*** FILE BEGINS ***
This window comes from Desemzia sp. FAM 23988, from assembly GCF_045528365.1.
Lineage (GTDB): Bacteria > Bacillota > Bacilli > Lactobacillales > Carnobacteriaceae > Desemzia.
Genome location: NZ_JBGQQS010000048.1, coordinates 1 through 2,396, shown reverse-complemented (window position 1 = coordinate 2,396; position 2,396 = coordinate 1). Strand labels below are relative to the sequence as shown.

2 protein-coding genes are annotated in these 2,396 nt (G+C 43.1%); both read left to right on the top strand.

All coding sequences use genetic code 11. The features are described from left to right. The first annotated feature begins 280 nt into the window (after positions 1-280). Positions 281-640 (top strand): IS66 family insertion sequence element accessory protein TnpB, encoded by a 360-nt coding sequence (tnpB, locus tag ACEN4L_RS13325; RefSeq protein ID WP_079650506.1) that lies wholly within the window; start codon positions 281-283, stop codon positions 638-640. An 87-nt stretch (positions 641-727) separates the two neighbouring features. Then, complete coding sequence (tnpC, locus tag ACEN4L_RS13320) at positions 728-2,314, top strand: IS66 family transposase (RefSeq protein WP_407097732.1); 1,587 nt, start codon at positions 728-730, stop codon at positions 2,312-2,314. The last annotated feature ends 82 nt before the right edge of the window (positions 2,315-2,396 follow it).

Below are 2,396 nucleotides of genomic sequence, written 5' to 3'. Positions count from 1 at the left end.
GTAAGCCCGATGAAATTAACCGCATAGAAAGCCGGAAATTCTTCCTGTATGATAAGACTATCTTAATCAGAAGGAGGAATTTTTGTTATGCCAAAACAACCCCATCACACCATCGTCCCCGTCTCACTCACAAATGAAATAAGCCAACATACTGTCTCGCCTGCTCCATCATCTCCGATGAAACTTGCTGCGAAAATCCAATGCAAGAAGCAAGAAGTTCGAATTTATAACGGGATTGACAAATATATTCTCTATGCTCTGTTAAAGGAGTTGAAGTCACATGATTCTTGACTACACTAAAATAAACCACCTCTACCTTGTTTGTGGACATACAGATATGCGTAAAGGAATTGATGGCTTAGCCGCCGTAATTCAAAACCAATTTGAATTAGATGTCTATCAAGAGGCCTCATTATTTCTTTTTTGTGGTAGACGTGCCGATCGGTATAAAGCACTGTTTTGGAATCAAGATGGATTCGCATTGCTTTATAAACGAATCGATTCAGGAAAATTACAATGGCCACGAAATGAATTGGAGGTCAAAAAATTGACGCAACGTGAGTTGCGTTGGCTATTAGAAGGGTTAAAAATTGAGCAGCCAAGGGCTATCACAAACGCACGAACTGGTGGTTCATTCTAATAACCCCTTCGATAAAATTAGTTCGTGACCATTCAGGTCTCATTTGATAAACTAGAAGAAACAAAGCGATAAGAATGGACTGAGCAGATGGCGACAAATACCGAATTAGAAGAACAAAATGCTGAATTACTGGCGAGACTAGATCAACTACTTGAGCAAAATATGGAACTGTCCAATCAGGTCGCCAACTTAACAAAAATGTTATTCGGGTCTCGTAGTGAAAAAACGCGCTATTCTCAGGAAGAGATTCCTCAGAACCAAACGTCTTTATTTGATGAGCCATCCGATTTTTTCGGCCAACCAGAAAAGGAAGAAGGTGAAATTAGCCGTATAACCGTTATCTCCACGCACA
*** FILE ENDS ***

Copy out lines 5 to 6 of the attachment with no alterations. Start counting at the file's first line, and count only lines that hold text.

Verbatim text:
All coding sequences use genetic code 11. The features are described from left to right. The first annotated feature begins 280 nt into the window (after positions 1-280). Positions 281-640 (top strand): IS66 family insertion sequence element accessory protein TnpB, encoded by a 360-nt coding sequence (tnpB, locus tag ACEN4L_RS13325; RefSeq protein ID WP_079650506.1) that lies wholly within the window; start codon positions 281-283, stop codon positions 638-640. An 87-nt stretch (positions 641-727) separates the two neighbouring features. Then, complete coding sequence (tnpC, locus tag ACEN4L_RS13320) at positions 728-2,314, top strand: IS66 family transposase (RefSeq protein WP_407097732.1); 1,587 nt, start codon at positions 728-730, stop codon at positions 2,312-2,314. The last annotated feature ends 82 nt before the right edge of the window (positions 2,315-2,396 follow it).

Below are 2,396 nucleotides of genomic sequence, written 5' to 3'. Positions count from 1 at the left end.